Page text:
Then the other children (as well as the good spellers) help each other out during group work, or ask one another and someone will share a tip on they're/their/there or the other word rules. They also read the (album-portions of) word study to one another and write out the words with the movable alphabet and later on paper; they can use the phonogram cards in just such a way which is a GREAT tool to keep from the primary language album and use into lower elementary as long as needed - use as spelling lists for the children to dictate to each other.
    (note to others - this is the "dictation" briefly noted in the Dwyer booklet ;) )

    By the time the directress has to work with a child, the problems are down to the deepest ones; but the fewest ones.

    And something from a Montessori homeschooled boy:

    Being at home with one (in my case) child who (despite the odd reading experiences we had) has had a consistent Montessori writing experience, is an atrocious speller at 9. He has improved SO MUCH - most of it in context; but if he were in a class of 30 students, I think he would be doing MUCH better. He still avoids capitalization whenever possible even though he *knows* how and when and why. After I made a point to only read what he wrote, not what he intended to write, and he got over his frustration with me for doing that and chanting, "If you want me to read it, write it in a common language", he finally started coming around. I've let him do a FEW spelling games online which was a nice treat for him; and he uses the dictionary a LOT.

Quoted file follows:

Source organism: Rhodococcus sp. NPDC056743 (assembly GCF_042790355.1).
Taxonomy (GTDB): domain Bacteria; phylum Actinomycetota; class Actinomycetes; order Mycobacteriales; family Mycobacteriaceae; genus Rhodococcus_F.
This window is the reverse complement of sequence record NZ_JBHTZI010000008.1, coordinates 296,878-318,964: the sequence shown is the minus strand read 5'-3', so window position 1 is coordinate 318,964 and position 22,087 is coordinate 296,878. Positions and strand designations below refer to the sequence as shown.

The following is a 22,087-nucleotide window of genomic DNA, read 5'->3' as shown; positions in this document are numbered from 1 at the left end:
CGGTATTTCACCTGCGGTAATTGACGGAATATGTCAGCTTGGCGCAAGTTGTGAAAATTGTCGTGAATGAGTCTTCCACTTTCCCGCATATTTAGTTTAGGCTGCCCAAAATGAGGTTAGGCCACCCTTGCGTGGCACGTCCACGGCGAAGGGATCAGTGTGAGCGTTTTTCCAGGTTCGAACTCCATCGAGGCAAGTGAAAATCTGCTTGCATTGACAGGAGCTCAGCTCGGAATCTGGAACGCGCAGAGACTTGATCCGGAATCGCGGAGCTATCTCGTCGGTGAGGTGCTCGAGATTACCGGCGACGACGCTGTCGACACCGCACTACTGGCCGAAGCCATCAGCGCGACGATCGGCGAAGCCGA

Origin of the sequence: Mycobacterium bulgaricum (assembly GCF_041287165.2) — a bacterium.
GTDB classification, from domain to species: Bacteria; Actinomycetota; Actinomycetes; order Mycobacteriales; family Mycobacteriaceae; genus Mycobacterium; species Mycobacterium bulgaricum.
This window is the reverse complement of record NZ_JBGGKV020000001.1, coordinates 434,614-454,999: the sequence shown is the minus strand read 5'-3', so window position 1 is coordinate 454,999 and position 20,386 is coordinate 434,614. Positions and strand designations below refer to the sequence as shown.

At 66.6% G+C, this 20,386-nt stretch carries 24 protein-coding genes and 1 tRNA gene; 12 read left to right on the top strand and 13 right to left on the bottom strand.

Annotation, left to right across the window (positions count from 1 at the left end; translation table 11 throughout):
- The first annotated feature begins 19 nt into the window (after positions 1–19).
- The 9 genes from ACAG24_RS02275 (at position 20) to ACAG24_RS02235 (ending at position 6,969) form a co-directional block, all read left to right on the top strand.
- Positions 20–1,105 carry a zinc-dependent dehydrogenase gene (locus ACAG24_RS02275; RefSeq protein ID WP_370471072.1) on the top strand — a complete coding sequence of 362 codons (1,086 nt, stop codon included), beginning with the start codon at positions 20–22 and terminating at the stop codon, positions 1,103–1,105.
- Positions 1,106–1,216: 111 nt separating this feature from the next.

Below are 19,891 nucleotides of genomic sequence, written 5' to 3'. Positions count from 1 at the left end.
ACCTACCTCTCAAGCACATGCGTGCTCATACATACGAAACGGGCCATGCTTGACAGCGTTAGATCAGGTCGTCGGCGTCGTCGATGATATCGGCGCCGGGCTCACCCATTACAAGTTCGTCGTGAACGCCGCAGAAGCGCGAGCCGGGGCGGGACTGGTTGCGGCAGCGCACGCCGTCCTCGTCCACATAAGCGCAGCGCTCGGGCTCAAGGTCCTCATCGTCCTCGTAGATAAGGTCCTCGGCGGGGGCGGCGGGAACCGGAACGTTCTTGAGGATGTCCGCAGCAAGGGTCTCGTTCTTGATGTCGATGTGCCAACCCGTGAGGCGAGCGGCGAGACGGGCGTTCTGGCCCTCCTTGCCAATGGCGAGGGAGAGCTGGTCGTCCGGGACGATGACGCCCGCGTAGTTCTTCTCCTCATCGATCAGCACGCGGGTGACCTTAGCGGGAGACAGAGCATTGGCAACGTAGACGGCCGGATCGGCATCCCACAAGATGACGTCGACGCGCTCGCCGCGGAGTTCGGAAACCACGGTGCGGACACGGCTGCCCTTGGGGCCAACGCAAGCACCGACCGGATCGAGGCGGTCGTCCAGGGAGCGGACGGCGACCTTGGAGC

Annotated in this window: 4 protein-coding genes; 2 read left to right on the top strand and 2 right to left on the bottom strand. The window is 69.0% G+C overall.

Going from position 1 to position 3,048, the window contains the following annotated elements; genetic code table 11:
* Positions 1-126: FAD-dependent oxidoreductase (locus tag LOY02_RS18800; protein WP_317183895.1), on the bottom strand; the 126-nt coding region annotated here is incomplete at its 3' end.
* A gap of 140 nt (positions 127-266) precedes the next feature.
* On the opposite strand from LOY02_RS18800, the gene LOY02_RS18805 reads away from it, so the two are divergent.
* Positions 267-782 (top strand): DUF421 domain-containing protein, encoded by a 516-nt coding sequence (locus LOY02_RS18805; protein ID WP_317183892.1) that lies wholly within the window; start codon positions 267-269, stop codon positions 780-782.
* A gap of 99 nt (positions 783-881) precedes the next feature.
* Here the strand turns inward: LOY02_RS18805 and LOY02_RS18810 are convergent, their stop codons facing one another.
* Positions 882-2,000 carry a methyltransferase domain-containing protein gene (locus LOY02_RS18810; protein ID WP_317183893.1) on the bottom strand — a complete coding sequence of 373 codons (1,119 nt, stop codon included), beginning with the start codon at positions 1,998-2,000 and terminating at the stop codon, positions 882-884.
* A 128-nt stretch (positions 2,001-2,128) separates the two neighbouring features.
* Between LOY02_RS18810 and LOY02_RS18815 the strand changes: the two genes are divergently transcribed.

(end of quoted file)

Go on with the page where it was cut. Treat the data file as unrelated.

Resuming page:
So for you to bring in an outside resource to take the place of the 30 other students - you found a perfect one! ;)

    1. Oooo...thank you for all the tidbits about how the kids work on spelling in a classroom setting. I wouldn't have any other way of knowing that. That's a good tip on not trashing all of our primary reading materials until I can figure out what we can use for spelling. Dwyer doesn't use phonogram cards, but I have other things I might be able to use like the puzzle word cards.

      Also, thanks for the moral support...I feel slightly more competent now :)